County 911 call center upgraded

New monitors, other items to help dispatchers respond to emergencies more efficiently


Carroll County's 911 emergency dispatch center has received a major facelift that will make the working environment a little easier for those handling calls for illness, accidents and fires, officials said.

Verizon representatives and officials from the county Office of Public Safety swarmed around the dispatch room Wednesday, crawling under desks, huddling in consultation and sitting at multi-monitor set-ups, finalizing the changeover from the 9-year-old 911 phone system to a modern automated computer system.

"It's more reliable and a much more user-friendly way for us to receive calls," said Randy Waesche Jr., county emergency communications coordinator. "Everything is systems technology driven."

With comfortable chairs, spacious desk consoles, six large flat-panel display screens and phone headsets, call takers and dispatchers can now more easily answer emergency calls, instantly see where the call is coming from, take information and monitor the status of the call through its conclusion.

"They actually use a mouse to answer the phone," said Jeff Eichler, Verizon 911 sales engineer. "The call comes in through the computer and shows up on a screen where it shows where the call is coming from."

The six monitors -- a street map, a Verizon phone screen, two status screens, a call-taking screen and a Motorola radio system screen -- show who is calling, where the person is and who is available, said Jack Brown, dispatch shift supervisor, who took one of the first calls Wednesday.

Program features include speed call, integrated TTY for the hearing impaired, Phase II Wireless for locating cell phone users and Global Positioning System technology, said Eichler.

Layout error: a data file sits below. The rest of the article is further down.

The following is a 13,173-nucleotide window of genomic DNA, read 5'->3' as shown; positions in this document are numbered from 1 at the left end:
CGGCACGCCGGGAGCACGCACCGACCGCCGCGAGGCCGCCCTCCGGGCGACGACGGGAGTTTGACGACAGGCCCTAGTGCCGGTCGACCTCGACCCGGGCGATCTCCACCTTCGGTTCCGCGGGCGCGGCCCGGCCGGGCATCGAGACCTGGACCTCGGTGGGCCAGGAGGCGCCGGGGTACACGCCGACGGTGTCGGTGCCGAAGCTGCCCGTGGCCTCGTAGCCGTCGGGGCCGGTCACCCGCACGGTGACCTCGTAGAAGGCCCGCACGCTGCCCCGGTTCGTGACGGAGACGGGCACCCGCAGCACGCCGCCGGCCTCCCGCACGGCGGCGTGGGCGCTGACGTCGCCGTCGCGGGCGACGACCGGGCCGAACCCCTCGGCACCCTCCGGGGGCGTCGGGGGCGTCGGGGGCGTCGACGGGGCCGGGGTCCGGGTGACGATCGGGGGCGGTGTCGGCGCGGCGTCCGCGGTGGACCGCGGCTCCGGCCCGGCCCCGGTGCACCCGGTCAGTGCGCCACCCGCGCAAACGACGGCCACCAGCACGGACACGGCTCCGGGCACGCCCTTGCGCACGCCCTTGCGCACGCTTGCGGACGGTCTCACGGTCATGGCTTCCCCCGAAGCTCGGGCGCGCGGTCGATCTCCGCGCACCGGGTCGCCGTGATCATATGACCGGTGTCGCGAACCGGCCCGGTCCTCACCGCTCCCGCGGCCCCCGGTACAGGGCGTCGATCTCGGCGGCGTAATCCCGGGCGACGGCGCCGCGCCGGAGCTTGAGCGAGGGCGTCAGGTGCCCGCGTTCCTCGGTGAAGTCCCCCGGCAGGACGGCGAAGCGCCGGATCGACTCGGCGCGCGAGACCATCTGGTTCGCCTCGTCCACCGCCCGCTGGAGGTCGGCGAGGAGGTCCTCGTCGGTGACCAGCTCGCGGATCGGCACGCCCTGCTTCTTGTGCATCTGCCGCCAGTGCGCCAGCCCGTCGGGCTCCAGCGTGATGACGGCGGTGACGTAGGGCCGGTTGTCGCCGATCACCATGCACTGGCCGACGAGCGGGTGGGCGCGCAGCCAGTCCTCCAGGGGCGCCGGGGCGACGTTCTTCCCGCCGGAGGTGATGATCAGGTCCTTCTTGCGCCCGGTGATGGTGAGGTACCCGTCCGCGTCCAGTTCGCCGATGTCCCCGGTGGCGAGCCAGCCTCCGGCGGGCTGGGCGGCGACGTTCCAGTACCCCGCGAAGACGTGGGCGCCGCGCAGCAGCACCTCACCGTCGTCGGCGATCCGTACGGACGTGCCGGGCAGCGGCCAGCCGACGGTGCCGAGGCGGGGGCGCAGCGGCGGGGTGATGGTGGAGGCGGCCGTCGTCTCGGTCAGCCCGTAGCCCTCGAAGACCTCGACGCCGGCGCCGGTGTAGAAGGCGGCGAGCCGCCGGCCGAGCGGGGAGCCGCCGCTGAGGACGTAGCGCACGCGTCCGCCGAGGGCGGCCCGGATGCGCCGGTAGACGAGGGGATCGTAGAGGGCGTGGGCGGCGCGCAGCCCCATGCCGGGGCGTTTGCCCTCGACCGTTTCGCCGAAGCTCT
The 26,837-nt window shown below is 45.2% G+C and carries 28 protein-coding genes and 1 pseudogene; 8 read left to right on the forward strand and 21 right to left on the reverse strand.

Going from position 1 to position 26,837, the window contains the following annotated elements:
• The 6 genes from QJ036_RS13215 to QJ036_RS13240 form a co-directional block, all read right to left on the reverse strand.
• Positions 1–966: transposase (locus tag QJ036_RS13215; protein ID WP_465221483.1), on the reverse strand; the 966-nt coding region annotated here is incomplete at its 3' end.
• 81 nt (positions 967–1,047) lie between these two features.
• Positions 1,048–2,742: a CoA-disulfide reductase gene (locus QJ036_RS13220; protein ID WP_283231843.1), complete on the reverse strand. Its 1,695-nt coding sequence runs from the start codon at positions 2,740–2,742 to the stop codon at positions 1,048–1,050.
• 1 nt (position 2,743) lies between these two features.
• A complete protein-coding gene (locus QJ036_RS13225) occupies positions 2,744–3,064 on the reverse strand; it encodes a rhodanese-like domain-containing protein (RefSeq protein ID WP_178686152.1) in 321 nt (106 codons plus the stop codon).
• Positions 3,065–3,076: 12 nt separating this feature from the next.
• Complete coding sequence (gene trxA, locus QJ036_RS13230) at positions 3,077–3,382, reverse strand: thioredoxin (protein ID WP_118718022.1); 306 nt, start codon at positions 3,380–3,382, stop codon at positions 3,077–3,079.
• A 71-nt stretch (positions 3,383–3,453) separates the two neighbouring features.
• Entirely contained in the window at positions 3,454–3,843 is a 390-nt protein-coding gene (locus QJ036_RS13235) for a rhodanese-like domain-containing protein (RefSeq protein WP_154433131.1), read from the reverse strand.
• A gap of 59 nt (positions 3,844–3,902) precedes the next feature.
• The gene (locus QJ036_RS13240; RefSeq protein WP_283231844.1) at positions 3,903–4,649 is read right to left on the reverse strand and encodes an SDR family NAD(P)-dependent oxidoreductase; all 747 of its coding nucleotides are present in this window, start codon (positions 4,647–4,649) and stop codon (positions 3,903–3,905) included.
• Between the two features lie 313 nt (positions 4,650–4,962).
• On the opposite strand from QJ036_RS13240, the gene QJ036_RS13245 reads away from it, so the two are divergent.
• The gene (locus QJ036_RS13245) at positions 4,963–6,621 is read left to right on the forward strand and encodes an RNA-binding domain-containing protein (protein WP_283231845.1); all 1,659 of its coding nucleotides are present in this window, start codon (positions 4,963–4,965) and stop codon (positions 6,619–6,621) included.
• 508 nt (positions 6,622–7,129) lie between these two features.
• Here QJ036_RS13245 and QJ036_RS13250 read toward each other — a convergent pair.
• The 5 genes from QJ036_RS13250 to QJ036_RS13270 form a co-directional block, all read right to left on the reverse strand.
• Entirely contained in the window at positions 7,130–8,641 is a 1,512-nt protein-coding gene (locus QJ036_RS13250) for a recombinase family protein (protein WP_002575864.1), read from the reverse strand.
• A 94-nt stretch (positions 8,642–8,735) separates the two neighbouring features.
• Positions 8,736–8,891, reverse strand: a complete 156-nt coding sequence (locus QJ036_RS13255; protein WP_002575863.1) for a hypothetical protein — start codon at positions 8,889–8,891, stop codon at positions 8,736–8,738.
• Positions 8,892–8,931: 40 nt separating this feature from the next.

There are even different rings for each type of phone call -- 911, Sheriff's Department and administrative or nonemergency.

"It has the ability to archive data, and it's a good statistics tool -- just about anything that can be measured, we can do now," Waesche said. "It took a lot more effort before."

In addition to basic statistics that the office is required to keep, staff and agencies that use the system, such as Maryland State Police and Westminster City Police, can also use the system's enhanced record-keeping capabilities to look up archived data, such as how many calls came in from the same number during a specific time period, Waesche said.

It also charts staff productivity, such as the rate at which calls are answered and interview time, Waesche said.

"The computer keeps track of everything we do," said call-taker Mike Clapsaddle. "It's better. We've all been trained on it, but like anything new, it takes time to get used to it."

Clapsaddle, who has worked in the 911 center for 36 years, said, "It's a far cry from when I started -- we had a desk and two radios, and we blew the firehouse siren by dialing a sequence of numbers. We only had one [dispatcher] working a shift."

The enhanced center also got four additional work stations. The main dispatch room has five desks for fire and emergency medical services calls, other emergency calls, and dispatching; a second room has three stations for sheriff's dispatchers and two spare set-ups for training or bringing in extra personnel in the event of large scale emergencies.

"It seems to flow a lot easier to dispatch," said dispatcher Jerry Abel. "I know who's out and where and on what -- everything's pretty much at your eyesight. We never had six screens before."

Sheriff's Department dispatcher Mike Jordan said, "It's so much better. The biggest difference is the screens, they're all together. The phone system is great, too; the headset is the best. And everything is right in the computer."

Scott Campbell, Office of Public Safety director, said upgrading the phone system was a priority for Waesche when he joined the staff last fall.

The project, paid for through grants from the state Emergency Numbers Board, cost $961,721 for the phone system and $130,000 for the 10 work stations.

"The commissioners granted us an additional $30,000 to enable us to standardize the dispatchers' work environment immediately, rather than over an extended period," said Campbell. "Our new 911 phone system is the latest of several significant improvements and upgrades that we have been able to make."

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